Part 1: Introduction to the Urban Layout
Last weekend I went for a walk east along Dundas, before long I found myself deep in the Regent Park housing development. Although this area is undergoing some major structural improvements, there is still much stigma surrounding Toronto’s oldest and largest community housing project. From what I saw, through innovative design and construction there is a significant effort being put into reversing the degradation and negative atmosphere.
In 2006, the Toronto Community Housing Corporation (TCHC) initiated a $1 billion, 12-year plan to revitalize the 69-acre Regent Park neighbourhood. Originally built in the 1940s, the neighbourhood was planned after the ideals of the British ‘garden city’ urban model. Through which “modern” living conditions were established with low-rise units, meant to reduce the use of vehicular transportation by increasing the population density of a region. In this case, the density was successfully improved but the residents themselves suffered, and Regent Park subsequently became one of Toronto’s most infamous neighbourhoods.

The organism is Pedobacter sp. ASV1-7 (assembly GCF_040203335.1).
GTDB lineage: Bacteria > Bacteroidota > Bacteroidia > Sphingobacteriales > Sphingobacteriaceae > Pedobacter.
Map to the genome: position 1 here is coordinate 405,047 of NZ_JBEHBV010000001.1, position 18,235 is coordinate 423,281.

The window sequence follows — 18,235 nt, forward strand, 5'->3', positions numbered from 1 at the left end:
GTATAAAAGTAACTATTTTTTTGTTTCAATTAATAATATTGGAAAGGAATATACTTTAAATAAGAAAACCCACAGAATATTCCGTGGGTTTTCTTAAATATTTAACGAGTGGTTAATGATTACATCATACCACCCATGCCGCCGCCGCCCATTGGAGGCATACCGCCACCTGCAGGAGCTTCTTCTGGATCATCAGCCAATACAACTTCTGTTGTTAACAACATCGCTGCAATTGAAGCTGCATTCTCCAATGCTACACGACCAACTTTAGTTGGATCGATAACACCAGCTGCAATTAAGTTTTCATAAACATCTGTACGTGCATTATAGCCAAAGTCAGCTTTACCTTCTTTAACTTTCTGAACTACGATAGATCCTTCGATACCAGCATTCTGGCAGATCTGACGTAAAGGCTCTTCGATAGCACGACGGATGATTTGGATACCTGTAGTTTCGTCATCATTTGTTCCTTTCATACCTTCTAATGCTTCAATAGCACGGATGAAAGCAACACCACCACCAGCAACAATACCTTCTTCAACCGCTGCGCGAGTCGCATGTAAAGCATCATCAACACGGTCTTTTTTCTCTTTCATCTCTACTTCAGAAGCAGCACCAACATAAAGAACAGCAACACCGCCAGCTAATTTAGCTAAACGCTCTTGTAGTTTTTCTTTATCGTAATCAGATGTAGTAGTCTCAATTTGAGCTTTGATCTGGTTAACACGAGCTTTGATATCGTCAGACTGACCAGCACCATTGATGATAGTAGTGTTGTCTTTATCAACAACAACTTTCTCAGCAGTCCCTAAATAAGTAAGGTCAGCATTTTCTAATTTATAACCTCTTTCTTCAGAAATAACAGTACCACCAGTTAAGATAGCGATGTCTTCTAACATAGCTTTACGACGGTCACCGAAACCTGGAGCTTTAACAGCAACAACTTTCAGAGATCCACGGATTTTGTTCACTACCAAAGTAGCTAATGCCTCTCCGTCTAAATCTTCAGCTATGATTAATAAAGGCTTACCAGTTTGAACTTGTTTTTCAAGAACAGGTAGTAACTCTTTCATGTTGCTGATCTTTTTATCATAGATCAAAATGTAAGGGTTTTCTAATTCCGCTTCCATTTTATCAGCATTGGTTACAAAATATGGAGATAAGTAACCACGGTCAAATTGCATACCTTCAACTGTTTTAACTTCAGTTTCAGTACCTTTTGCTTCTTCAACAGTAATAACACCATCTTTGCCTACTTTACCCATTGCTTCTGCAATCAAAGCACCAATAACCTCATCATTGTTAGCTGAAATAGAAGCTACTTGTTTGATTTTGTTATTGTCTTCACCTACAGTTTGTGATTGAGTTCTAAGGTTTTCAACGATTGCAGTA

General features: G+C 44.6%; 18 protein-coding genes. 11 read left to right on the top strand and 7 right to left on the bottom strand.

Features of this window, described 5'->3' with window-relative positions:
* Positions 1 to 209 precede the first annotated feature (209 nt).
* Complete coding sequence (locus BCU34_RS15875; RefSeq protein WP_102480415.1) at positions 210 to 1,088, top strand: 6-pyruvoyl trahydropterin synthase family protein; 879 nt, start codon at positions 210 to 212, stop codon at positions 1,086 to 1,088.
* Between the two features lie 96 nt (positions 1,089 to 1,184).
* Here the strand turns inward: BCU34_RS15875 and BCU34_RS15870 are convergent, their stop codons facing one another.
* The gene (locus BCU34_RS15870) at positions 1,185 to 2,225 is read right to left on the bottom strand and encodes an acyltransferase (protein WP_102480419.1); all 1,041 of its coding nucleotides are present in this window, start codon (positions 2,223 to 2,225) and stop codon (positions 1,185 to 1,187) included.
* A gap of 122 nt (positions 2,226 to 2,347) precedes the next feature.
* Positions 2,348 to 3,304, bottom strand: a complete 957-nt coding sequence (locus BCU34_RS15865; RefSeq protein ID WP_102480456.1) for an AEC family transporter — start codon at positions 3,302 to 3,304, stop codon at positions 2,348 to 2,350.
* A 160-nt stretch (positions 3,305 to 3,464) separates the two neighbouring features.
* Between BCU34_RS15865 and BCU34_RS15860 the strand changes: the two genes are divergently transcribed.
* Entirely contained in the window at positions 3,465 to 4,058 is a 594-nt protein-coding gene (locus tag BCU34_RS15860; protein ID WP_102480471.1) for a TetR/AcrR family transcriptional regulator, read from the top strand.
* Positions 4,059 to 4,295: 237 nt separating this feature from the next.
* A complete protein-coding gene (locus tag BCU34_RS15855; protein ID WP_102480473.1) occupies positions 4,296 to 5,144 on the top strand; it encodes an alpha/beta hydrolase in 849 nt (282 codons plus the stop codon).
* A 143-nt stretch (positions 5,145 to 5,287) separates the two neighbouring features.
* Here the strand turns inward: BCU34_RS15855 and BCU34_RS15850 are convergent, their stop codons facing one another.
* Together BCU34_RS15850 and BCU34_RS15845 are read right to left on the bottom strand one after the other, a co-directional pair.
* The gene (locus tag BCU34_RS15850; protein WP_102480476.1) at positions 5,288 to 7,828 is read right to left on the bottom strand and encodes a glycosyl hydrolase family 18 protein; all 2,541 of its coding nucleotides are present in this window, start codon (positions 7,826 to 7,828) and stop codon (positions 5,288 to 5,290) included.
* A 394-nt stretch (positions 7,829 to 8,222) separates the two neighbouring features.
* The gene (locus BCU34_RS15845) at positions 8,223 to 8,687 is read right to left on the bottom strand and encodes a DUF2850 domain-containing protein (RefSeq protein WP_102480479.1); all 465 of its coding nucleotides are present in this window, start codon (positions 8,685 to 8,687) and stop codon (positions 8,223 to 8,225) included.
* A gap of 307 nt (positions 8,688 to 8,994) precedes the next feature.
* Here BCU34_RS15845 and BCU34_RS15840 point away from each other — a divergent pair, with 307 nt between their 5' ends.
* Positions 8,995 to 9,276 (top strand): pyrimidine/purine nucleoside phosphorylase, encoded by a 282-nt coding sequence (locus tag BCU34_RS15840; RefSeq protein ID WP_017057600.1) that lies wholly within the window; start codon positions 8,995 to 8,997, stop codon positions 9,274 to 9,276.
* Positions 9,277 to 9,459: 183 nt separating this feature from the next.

Among many factors, the layout and organization of the neighbourhood can be partly to blame for failure of the original urban model. Many residents feel that they are separated from the rest of the city even though in reality they live close to the downtown core. In the adjacent graphic you see how the existing neighbourhood has very few bisecting roads. It is organized into North and South regions, which are only divided by Dundas East, acting as the major artery through the neighbourhood. The proposed plan is to open up the area, by building roads that go through these large North and South “superblocks”. Not only will this allocate more space for community green-space projects, it will also improve the livability of the region by reintegrating it with the surrounding city. Safety, which is currently a problem, will also be improved as the smaller blocks can be easily accessed and monitored from the surrounding streets.
Next week, Part 2…
Discussing the LEED characteristics of the new buildings and systems being introduced to the Regent Park neighbourhood.